• Double O Arch

    Arches

    National Park Utah

Sweetroot Spring-parsley (Newberry's Spring-parsley)

Cymopterus newberryi

Cymopterus newberryi

Family: Apiaceae (A Utah Flora - Umbelliferae) - Carrot or Parsley Family

Perennial herbs from taproots; some strongly aromatic; 2.8” to 7.2” (7 to 18 cm) tall

Leaves: basal (or basal and 1 to few cauline mostly on the lower half of the stems); compound

Flowers: 5 petals; 5 sepals or lacking; small flowers in clusters (compound umbel); 5 stamens; 1 pistil; 2 styles; petals yellow when fresh, fading to cream or greenish in age, 5 to 16 rays, outer rays are 0.4” to 1.3” (1 to 3.3 cm) long

Pollinators: other species of Cymopterus are pollinated by insects; self-fertile

Fruits: schizocarp; flat and wide with lateral wings – splits into 2 halves, each 1 seeded

Blooms in Arches National Park: March, April, May

Habitat in Arches National Park: desert shrub and pinyon-juniper communities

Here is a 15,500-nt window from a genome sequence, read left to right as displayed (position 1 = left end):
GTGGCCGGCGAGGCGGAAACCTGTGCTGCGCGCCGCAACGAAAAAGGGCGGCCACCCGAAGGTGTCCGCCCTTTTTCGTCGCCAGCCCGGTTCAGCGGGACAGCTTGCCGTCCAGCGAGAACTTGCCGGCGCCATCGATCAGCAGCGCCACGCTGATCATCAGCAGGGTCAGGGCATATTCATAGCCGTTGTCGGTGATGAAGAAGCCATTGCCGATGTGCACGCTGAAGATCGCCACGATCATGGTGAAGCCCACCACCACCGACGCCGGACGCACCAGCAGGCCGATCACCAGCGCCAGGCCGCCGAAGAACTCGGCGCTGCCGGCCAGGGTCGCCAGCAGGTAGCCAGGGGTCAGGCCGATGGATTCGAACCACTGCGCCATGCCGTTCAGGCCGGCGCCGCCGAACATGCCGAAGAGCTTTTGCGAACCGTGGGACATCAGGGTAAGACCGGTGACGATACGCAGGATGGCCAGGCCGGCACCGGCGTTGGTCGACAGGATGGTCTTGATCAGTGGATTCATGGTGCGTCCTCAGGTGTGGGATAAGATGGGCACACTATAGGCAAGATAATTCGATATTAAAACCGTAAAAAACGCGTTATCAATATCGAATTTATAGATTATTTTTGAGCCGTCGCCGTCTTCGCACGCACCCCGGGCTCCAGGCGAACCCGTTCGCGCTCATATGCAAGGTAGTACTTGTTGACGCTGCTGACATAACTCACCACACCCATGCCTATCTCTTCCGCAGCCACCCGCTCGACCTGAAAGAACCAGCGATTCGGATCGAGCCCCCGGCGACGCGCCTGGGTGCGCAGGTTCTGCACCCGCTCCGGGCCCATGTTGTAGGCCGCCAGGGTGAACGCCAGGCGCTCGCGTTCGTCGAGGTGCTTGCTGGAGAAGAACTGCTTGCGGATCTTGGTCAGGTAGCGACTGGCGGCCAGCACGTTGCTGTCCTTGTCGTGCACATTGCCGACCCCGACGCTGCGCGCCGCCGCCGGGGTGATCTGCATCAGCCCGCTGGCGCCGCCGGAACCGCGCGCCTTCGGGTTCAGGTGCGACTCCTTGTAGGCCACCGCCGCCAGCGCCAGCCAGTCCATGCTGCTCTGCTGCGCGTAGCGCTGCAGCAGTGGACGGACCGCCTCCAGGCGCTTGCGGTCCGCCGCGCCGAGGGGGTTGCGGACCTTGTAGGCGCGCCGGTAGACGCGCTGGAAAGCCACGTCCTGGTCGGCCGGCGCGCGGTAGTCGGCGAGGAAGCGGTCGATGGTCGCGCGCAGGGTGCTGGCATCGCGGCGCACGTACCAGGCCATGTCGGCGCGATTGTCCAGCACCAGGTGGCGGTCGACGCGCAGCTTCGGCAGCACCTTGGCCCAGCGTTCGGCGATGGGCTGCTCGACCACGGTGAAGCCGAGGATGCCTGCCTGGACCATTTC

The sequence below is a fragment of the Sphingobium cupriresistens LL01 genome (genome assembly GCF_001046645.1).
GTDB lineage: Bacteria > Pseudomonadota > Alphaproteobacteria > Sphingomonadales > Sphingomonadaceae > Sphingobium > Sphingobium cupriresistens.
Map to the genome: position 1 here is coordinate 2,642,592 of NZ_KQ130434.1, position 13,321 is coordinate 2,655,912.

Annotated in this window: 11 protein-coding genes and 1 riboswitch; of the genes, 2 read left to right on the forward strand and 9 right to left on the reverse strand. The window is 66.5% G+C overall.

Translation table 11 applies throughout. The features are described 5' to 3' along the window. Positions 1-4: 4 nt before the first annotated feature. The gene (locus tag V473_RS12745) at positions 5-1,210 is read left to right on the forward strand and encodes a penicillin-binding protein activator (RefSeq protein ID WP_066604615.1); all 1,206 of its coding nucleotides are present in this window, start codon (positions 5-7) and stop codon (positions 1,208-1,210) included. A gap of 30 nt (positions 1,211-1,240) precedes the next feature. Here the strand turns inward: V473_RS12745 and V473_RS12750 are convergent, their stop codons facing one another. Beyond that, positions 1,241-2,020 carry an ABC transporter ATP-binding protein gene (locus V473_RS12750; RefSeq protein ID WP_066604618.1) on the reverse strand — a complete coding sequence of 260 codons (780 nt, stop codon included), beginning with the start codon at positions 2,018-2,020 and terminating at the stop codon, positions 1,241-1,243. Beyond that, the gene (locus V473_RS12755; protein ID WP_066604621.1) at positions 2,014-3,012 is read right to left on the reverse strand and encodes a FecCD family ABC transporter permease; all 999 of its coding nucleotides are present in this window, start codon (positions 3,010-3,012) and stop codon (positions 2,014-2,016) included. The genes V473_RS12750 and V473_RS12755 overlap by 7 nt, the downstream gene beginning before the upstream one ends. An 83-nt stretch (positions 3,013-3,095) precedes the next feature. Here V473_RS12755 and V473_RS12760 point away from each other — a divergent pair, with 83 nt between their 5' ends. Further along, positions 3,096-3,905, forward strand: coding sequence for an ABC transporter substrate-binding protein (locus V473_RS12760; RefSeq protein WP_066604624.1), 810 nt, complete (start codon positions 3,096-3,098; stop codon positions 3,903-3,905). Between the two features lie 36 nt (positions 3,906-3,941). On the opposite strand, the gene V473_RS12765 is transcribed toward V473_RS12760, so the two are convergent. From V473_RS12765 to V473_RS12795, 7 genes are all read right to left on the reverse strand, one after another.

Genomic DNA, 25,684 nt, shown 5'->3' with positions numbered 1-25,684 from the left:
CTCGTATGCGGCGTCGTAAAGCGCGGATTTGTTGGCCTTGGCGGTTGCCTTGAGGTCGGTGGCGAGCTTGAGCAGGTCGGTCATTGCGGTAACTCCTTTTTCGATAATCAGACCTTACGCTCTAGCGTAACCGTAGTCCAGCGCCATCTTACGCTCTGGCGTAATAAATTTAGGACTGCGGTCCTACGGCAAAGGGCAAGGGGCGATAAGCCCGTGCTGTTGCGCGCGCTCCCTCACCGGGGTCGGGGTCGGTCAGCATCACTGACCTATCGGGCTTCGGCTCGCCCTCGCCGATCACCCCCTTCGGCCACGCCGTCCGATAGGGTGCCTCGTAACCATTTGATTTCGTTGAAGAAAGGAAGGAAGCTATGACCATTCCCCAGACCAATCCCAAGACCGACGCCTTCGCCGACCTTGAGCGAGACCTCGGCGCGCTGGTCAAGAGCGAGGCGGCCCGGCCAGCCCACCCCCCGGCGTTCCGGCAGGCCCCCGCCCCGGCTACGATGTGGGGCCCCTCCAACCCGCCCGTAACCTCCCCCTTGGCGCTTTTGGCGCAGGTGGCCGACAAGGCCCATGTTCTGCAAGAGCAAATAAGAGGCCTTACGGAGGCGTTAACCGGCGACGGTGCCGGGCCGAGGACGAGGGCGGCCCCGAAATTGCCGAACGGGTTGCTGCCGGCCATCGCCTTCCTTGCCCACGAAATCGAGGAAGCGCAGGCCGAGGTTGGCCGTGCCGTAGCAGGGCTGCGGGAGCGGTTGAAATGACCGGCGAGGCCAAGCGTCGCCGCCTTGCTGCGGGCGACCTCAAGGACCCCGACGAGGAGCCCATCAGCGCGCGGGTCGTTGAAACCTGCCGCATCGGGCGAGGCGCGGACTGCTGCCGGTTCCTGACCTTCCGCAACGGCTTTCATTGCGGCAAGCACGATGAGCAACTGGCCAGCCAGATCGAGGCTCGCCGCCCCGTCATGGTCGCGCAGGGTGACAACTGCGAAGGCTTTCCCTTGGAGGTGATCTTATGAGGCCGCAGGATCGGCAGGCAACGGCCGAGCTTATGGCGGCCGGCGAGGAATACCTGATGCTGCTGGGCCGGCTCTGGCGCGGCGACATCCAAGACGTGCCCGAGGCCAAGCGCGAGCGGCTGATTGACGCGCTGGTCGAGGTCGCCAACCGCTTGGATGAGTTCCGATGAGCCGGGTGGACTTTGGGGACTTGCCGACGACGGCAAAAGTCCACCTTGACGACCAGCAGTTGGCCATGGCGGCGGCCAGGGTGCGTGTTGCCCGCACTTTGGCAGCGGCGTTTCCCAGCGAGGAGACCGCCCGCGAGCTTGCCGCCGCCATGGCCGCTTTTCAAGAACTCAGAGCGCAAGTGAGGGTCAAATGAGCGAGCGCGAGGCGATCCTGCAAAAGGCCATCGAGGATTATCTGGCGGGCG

Location seen: Windows, Fiery Furnace, Broken Arch trail

Other: The genus name, “Cymopterus”, is from the Greek “cyma” which means “wave” and “pteron” which means “wing”, referring to its fruit. The species name, “newberryi”, honors the geologist John Strong Newberry (1822-1892).

The family has economic importance because it contains numerous food plants, condiments, ornamentals. There are also poisonous species. Tuberous roots. The family identification depends on anatomical details of fruits and seeds.

Did You Know?

Pinyon Pine

Pinyon trees do not produce pine nuts every year. These delicious nuts can only be harvested every three to seven years. This irregular schedule prevents animals from adapting to an abundance of pine nuts and guarantees that at least some nuts will become new trees instead of a quick meal.